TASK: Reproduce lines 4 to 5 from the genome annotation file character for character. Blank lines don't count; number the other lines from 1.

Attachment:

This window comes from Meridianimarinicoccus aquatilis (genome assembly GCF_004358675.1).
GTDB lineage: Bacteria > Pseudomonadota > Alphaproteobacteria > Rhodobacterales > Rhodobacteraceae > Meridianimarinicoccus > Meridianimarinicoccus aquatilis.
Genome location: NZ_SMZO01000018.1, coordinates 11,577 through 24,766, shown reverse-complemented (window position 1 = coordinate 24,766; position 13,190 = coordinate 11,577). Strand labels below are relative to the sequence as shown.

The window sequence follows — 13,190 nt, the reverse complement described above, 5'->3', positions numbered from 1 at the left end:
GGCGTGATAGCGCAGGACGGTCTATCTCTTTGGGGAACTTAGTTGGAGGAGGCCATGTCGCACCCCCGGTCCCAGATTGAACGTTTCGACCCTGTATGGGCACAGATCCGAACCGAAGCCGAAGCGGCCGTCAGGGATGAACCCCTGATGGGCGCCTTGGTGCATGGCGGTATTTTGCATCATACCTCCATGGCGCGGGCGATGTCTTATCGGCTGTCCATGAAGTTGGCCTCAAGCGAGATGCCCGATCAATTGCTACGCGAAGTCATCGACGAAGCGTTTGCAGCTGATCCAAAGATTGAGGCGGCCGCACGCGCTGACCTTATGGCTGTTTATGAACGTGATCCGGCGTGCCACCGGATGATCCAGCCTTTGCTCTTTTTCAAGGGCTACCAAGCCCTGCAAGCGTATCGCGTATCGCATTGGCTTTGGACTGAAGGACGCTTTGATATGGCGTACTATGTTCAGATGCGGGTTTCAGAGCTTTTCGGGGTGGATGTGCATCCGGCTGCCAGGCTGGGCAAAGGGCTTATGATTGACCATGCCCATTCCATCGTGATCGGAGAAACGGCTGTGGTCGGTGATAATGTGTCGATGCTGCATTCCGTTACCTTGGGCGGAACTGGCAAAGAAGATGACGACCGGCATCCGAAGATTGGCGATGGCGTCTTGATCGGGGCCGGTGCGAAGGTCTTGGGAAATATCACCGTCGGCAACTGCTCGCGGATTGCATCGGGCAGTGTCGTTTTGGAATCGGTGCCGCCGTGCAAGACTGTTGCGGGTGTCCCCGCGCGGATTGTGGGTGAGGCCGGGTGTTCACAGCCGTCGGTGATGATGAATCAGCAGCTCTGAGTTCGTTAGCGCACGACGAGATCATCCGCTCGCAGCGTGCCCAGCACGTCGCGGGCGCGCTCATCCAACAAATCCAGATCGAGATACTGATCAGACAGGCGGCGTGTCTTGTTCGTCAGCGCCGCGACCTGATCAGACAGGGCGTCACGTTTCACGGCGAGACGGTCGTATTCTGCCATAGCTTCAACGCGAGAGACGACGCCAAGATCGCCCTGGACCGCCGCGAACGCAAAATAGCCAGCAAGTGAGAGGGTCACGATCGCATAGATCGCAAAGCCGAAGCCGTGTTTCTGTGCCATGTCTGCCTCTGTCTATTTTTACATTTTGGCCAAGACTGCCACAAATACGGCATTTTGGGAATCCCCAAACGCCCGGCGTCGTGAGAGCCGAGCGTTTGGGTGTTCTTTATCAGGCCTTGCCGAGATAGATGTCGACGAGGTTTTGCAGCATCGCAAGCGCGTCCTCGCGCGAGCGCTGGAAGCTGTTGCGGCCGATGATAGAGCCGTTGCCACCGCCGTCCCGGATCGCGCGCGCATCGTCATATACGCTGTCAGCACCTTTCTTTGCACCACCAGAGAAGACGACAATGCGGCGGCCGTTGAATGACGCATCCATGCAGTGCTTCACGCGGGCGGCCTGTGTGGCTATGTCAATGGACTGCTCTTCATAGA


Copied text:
The window sequence follows — 13,190 nt, the reverse complement described above, 5'->3', positions numbered from 1 at the left end:
GGCGTGATAGCGCAGGACGGTCTATCTCTTTGGGGAACTTAGTTGGAGGAGGCCATGTCGCACCCCCGGTCCCAGATTGAACGTTTCGACCCTGTATGGGCACAGATCCGAACCGAAGCCGAAGCGGCCGTCAGGGATGAACCCCTGATGGGCGCCTTGGTGCATGGCGGTATTTTGCATCATACCTCCATGGCGCGGGCGATGTCTTATCGGCTGTCCATGAAGTTGGCCTCAAGCGAGATGCCCGATCAATTGCTACGCGAAGTCATCGACGAAGCGTTTGCAGCTGATCCAAAGATTGAGGCGGCCGCACGCGCTGACCTTATGGCTGTTTATGAACGTGATCCGGCGTGCCACCGGATGATCCAGCCTTTGCTCTTTTTCAAGGGCTACCAAGCCCTGCAAGCGTATCGCGTATCGCATTGGCTTTGGACTGAAGGACGCTTTGATATGGCGTACTATGTTCAGATGCGGGTTTCAGAGCTTTTCGGGGTGGATGTGCATCCGGCTGCCAGGCTGGGCAAAGGGCTTATGATTGACCATGCCCATTCCATCGTGATCGGAGAAACGGCTGTGGTCGGTGATAATGTGTCGATGCTGCATTCCGTTACCTTGGGCGGAACTGGCAAAGAAGATGACGACCGGCATCCGAAGATTGGCGATGGCGTCTTGATCGGGGCCGGTGCGAAGGTCTTGGGAAATATCACCGTCGGCAACTGCTCGCGGATTGCATCGGGCAGTGTCGTTTTGGAATCGGTGCCGCCGTGCAAGACTGTTGCGGGTGTCCCCGCGCGGATTGTGGGTGAGGCCGGGTGTTCACAGCCGTCGGTGATGATGAATCAGCAGCTCTGAGTTCGTTAGCGCACGACGAGATCATCCGCTCGCAGCGTGCCCAGCACGTCGCGGGCGCGCTCATCCAACAAATCCAGATCGAGATACTGATCAGACAGGCGGCGTGTCTTGTTCGTCAGCGCCGCGACCTGATCAGACAGGGCGTCACGTTTCACGGCGAGACGGTCGTATTCTGCCATAGCTTCAACGCGAGAGACGACGCCAAGATCGCCCTGGACCGCCGCGAACGCAAAATAGCCAGCAAGTGAGAGGGTCACGATCGCATAGATCGCAAAGCCGAAGCCGTGTTTCTGTGCCATGTCTGCCTCTGTCTATTTTTACATTTTGGCCAAGACTGCCACAAATACGGCATTTTGGGAATCCCCAAACGCCCGGCGTCGTGAGAGCCGAGCGTTTGGGTGTTCTTTATCAGGCCTTGCCGAGATAGATGTCGACGAGGTTTTGCAGCATCGCAAGCGCGTCCTCGCGCGAGCGCTGGAAGCTGTTGCGGCCGATGATAGAGCCGTTGCCACCGCCGTCCCGGATCGCGCGCGCATCGTCATATACGCTGTCAGCACCTTTCTTTGCACCACCAGAGAAGACGACAATGCGGCGGCCGTTGAATGACGCATCCATGCAGTGCTTCACGCGGGCGGCCTGTGTGGCTATGTCAATGGACTGCTCTTCATAGA